NASA begins constructing new spaceship to visit Jupiter
Assembly and test preparation have begun on a probe scheduled to visit our system's largest planet.
Thu, Apr 08 2010 at 7:21 PM
Jupiter reigns over our solar system — a gas giant shrouded in mystery. Two and a half times the mass of all the other planets in our solar system combined, it is believed to hold answers to the formation of our own galaxy. Now, scientists may soon begin to understand the enigma that is Jupiter. Space.com reports that NASA, assisted by Lockheed Martin Space Systems, has begun construction on Juno, a new space probe destined for Jupiter.
Jupiter is believed to be primarily composed of hydrogen with a quarter of its mass made of helium. Perpetually covered in ammonia clouds, the planet is not all gas. Some believe Jupiter may also have a rocky core of heavier elements. Despite previous efforts, much of the planet is still largely unknown. Early Pioneer and Voyager spacecrafts performed flyby missions. Galileo, launched in 1989, tried to get closer, but the spacecraft was intentionally crashed into the gas giant after scientists determined it was being crushed by Jupiter’s atmosphere. Jupiter’s moons, most notably Europa, have also been examined.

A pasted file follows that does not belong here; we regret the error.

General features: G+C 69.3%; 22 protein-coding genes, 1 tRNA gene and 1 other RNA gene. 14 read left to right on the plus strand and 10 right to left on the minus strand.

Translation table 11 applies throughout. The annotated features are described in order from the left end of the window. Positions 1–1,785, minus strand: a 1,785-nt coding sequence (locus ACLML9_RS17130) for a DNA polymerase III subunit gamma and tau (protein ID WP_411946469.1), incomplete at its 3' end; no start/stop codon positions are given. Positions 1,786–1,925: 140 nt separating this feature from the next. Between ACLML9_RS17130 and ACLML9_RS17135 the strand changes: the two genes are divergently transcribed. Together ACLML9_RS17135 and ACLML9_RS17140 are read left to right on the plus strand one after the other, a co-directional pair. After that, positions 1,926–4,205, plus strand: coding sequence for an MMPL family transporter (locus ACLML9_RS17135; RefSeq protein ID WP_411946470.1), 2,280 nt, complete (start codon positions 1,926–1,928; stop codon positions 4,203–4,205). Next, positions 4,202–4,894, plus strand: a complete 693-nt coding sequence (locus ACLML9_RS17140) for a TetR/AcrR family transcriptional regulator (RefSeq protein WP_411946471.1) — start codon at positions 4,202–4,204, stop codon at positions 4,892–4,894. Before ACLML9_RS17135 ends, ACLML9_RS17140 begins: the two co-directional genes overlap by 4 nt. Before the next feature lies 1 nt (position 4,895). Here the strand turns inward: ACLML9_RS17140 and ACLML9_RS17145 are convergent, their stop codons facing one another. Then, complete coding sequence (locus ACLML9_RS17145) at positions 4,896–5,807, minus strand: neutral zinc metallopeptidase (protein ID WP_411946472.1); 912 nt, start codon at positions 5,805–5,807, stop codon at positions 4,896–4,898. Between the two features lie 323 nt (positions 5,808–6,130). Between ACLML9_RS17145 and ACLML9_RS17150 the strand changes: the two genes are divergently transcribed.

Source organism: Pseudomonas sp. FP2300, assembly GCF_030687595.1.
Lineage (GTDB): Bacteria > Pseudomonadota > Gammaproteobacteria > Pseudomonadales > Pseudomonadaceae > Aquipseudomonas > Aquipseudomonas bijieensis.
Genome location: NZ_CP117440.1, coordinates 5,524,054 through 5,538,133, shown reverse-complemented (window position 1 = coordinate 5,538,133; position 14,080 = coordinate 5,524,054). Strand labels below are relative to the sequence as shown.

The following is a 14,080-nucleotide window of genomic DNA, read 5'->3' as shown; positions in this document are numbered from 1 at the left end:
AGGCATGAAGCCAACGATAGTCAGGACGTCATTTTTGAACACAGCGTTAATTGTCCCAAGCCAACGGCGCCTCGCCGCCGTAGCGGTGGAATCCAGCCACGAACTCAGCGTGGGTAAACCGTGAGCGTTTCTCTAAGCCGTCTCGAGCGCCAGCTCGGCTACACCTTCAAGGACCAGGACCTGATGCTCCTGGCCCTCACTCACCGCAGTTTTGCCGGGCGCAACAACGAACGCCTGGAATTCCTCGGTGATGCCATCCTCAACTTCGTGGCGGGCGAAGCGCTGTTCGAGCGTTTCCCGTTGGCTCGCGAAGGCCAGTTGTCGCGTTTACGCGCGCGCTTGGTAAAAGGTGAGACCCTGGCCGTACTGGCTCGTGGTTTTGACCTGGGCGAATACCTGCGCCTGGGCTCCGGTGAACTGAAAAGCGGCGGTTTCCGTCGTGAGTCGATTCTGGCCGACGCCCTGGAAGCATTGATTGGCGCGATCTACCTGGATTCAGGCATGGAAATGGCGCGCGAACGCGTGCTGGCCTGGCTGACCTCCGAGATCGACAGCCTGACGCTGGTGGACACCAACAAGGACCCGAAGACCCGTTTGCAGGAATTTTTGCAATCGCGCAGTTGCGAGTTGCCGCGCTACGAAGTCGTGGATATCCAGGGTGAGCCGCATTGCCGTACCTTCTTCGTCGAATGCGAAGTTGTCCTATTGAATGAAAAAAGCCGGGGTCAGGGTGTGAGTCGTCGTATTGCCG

And now, we’re going back. Scientists are excited to learn more about Jupiter, but they also say this new research will help them understand new planetary systems that are just now being discovered. Space.com reports that the mission is slated to launch in August 2011, and reach Jupiter in 2016. Led by astronomer Scott Bolton of Southwest Research Institute in San Antonio, Texas, preparations began April 1 at Lockheed Martin Space Systems in Denver, Colo. As Bolton told Space.com, "We're excited the puzzle pieces are coming together. We're one important step closer to getting to Jupiter."
The Juno probe will be powered by solar wings. Space.com writes that it will also contain “nine science instruments on board to investigate the existence of a solid planetary core, map Jupiter's intense magnetic field, measure the amount of water and ammonia in the deep atmosphere, and observe the planet's auroras.” Until then, scientists will be doing their utmost to ensure Juno is ready for the trip.
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